Publish Date: 05.12.2019

Category: News from the University

The University of Ljubljana commemorated its 100th anniversary with a gala celebration held at Cankarjev Dom. The festive event was crowned by the national decoration bestowed by Slovenia’s President Borut Pahor on the Rector of the University of Ljubljana, Prof. Igor Papič.  

The anniversary year of Slovenia’s oldest and largest university was accompanied by numerous events, which will continue to take place until June 2020, but the main event was concluded tonight, on the University’s 100th anniversary. The gala celebration held at Cankarjev Dom, which, in addition to the audience present in the Gallus Hall, was also broadcast live on national television, began in especially formal tones. The honorary patron of the event, Slovenia’s President Borut Pahor, conferred on the University of Ljubljana a national decoration in honour of its centenary: the Order of Merit for Distinguished Service for contributions to the spiritual and cultural development of the Slovenian nation, promotion of the Slovenian language, and outstanding achievements in science and education.

The University of Ljubljana’s Rector, Prof. Igor Papič, took the opportunity to thank everyone who helped establish, maintain and develop the University. He pointed out that throughout its history, even in less favourable times, the University of Ljubljana remained focused on the prevailing trends in European and global research and the humanities, always treating them in a comprehensive manner: in terms of nature, society and the individual. “I am certain that knowledge is Slovenia’s greatest potential. Only knowledge can ensure the development that will place Slovenia among those nations that are the most successful.” Despite the widest possible accessibility of study, Slovenian society still struggles to understand the University as an autonomous, free laboratory of knowledge, skills and deliberation, which must also be critical, noted the Rector in his speech.

The keynote speaker, Prof. Frederick Duncan Michael Haldane, PhD, recipient of the Nobel Prize in Physics, and an honorary doctor of the University of Ljubljana, emphasised that even small nations, such as Slovenia, can contribute to world science and technology, and that the creative efforts of the part of the population educated in science and technology are becoming increasingly important, as they constitute a prerequisite for any economy based on modern technology. “Whether we like it or not, the world is changing rapidly, and this development is seen in artificial intelligence, robotics, self-driving vehicles and blockchain, all of which are moving forward. I strongly believe that the key role of the University in this is to provide the tools of opportunity to talented young people, so that they can imagine and build the future”, Haldane noted. He believes that the University’s essential role is to teach students how to think for themselves, so they might bring some fresh ideas to solve the problems of today’s world.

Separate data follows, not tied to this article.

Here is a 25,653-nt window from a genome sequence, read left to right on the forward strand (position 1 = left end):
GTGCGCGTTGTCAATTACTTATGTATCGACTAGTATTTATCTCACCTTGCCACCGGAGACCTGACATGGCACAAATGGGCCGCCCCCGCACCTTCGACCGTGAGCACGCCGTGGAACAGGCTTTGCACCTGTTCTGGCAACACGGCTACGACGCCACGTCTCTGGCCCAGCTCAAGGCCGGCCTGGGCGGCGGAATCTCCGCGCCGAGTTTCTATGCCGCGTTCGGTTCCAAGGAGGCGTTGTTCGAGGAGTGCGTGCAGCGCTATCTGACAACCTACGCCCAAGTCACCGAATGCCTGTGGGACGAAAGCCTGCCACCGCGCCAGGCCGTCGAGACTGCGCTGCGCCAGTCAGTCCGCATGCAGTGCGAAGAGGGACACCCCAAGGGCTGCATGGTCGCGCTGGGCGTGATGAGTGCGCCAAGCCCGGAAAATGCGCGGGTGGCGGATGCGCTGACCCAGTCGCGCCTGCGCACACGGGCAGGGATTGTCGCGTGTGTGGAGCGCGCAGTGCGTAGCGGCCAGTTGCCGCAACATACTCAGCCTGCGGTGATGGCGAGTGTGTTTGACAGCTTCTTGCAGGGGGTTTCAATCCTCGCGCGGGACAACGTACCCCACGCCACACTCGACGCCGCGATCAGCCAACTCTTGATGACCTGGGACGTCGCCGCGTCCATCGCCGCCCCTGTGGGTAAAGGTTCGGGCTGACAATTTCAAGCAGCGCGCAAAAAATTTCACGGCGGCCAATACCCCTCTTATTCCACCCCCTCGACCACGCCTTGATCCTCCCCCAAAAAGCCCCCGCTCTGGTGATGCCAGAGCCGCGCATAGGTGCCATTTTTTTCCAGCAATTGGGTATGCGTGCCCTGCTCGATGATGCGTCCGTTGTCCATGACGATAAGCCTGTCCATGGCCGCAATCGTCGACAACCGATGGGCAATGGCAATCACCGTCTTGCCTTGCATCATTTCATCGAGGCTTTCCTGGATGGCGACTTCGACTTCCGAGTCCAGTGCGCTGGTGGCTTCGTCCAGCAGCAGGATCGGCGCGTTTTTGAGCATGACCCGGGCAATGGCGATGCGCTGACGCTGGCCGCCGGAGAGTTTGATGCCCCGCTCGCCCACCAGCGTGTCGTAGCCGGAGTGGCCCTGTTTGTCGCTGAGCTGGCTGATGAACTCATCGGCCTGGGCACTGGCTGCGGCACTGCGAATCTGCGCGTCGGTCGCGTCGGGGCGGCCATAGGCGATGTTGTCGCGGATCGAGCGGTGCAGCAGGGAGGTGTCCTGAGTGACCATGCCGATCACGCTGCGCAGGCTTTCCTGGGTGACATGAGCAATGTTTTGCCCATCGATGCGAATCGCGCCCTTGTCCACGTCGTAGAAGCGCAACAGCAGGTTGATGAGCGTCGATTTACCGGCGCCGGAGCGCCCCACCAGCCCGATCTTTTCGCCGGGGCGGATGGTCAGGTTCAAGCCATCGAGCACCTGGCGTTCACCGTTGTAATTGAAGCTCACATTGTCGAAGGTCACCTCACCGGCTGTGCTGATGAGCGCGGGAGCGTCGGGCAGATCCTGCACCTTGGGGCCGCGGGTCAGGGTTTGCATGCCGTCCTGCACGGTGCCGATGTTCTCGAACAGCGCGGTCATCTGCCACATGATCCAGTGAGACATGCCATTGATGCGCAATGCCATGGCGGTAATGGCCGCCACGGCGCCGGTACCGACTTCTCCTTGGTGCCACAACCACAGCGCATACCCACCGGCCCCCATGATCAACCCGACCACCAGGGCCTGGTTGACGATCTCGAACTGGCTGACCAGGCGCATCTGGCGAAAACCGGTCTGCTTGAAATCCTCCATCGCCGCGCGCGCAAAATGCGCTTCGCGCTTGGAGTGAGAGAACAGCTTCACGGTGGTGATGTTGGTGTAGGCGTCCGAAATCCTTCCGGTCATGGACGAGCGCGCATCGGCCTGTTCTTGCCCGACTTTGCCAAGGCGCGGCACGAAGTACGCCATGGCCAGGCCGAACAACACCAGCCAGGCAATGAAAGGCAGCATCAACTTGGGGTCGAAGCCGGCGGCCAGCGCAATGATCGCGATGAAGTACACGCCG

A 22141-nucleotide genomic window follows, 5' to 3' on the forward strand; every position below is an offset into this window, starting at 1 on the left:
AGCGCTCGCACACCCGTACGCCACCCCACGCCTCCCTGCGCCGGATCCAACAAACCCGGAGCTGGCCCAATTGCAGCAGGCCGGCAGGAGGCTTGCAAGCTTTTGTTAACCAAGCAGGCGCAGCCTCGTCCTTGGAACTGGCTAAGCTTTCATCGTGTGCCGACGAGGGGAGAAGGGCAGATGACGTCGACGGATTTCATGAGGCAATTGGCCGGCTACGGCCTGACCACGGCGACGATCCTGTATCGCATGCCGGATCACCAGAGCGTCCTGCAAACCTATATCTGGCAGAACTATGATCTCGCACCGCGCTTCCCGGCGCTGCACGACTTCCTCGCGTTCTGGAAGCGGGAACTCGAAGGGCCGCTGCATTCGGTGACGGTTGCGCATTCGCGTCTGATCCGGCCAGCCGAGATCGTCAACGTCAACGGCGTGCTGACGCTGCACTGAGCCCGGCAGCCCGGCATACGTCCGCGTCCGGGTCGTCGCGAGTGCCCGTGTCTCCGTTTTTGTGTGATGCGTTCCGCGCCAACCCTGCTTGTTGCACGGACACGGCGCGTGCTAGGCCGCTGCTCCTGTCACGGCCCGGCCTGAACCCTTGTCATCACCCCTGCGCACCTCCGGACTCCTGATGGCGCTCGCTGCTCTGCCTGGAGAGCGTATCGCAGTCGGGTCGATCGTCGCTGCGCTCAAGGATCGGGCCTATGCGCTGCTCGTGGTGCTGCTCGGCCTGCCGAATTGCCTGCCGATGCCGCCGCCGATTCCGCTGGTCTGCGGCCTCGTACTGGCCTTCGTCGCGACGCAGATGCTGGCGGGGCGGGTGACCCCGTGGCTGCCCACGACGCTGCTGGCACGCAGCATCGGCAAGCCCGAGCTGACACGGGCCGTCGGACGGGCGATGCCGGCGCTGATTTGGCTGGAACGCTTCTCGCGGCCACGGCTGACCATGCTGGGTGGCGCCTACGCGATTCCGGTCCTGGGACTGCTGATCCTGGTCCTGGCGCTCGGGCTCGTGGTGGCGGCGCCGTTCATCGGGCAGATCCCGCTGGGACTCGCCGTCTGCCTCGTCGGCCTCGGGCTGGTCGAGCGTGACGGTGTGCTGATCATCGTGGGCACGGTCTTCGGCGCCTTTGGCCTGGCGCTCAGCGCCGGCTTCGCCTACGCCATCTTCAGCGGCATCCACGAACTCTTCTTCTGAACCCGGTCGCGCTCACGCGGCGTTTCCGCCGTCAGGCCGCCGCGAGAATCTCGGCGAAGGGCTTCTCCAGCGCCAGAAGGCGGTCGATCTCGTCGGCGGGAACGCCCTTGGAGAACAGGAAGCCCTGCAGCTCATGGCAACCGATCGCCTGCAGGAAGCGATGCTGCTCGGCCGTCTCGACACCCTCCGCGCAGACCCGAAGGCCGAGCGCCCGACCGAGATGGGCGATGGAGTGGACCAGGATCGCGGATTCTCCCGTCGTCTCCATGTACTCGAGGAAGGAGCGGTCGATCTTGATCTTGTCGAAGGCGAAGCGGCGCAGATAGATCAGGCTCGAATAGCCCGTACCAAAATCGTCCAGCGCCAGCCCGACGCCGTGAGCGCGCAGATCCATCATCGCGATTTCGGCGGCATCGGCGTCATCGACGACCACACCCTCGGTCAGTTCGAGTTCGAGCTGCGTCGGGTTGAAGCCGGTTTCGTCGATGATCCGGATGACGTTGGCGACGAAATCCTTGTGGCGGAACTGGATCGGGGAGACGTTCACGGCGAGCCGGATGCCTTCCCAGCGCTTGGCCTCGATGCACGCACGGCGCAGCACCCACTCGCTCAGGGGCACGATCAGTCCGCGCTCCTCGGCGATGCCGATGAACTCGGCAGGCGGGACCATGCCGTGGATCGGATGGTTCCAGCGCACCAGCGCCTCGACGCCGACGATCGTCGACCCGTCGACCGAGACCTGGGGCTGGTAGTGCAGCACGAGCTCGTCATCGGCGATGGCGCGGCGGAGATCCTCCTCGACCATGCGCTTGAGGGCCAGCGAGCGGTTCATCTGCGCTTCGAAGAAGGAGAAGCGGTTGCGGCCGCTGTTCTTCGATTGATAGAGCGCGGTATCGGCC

The artistic programme of the gala celebration, which followed the speeches, was a comprehensive event, authored and performed by the students, members and graduates of the University of Ljubljana. A seven-part composition entitled SEDEM POTI K POZORNOSTI was based on the concept of the seven liberal arts and realised as a piece of music, an orchestral suite entitled SEPTEM ARTES LIBERALES, which was created especially for this occasion by a student of the Academy of Music of the University of Ljubljana, Leon Firšt. The piece was premièred by the three student orchestras of the Academy of Music of the University of Ljubljana: the symphonic orchestra, the extended percussion band and the jazz big band. The musical composition included texts by the Slovenian poet Srečko Kosovel, who himself studied at the then newly-established University of Ljubljana between 1922 and 1926.

The event’s content was guided by a document entitled Mission of the University of Ljubljana (1996), which highlights the fundamental values of a modern university, ranging from respecting tradition to academic autonomy, and from research excellence to ethical approaches to teaching, their common denominator being the sustained attention paid by all participants in the study process to each other, their work and the world around us. This attention is also the lever by means of which the University establishes a critical attitude to its own work and to what is happening in Slovenian society, people’s communities and nature.

The event was directed by Mare Bulc, while the script for the artistic programme was written by Primož Vitez. Other contributors included the set designer Petra Veber, costume designer Sanja Grcić, conductor Simon Dvoršak, authors of visual graphics Luka Umek and Emil Kozole and co-author Akaša Bojić, with soloists Bojan Gorišek (piano), Mojca Bitenc (soprano), Jožica Avbelj (actress), Tamara Avguštin (actress) and Leja Jurišić (dancer).

Photo highlights of the event can be viewed here.
All photographs were taken by STA.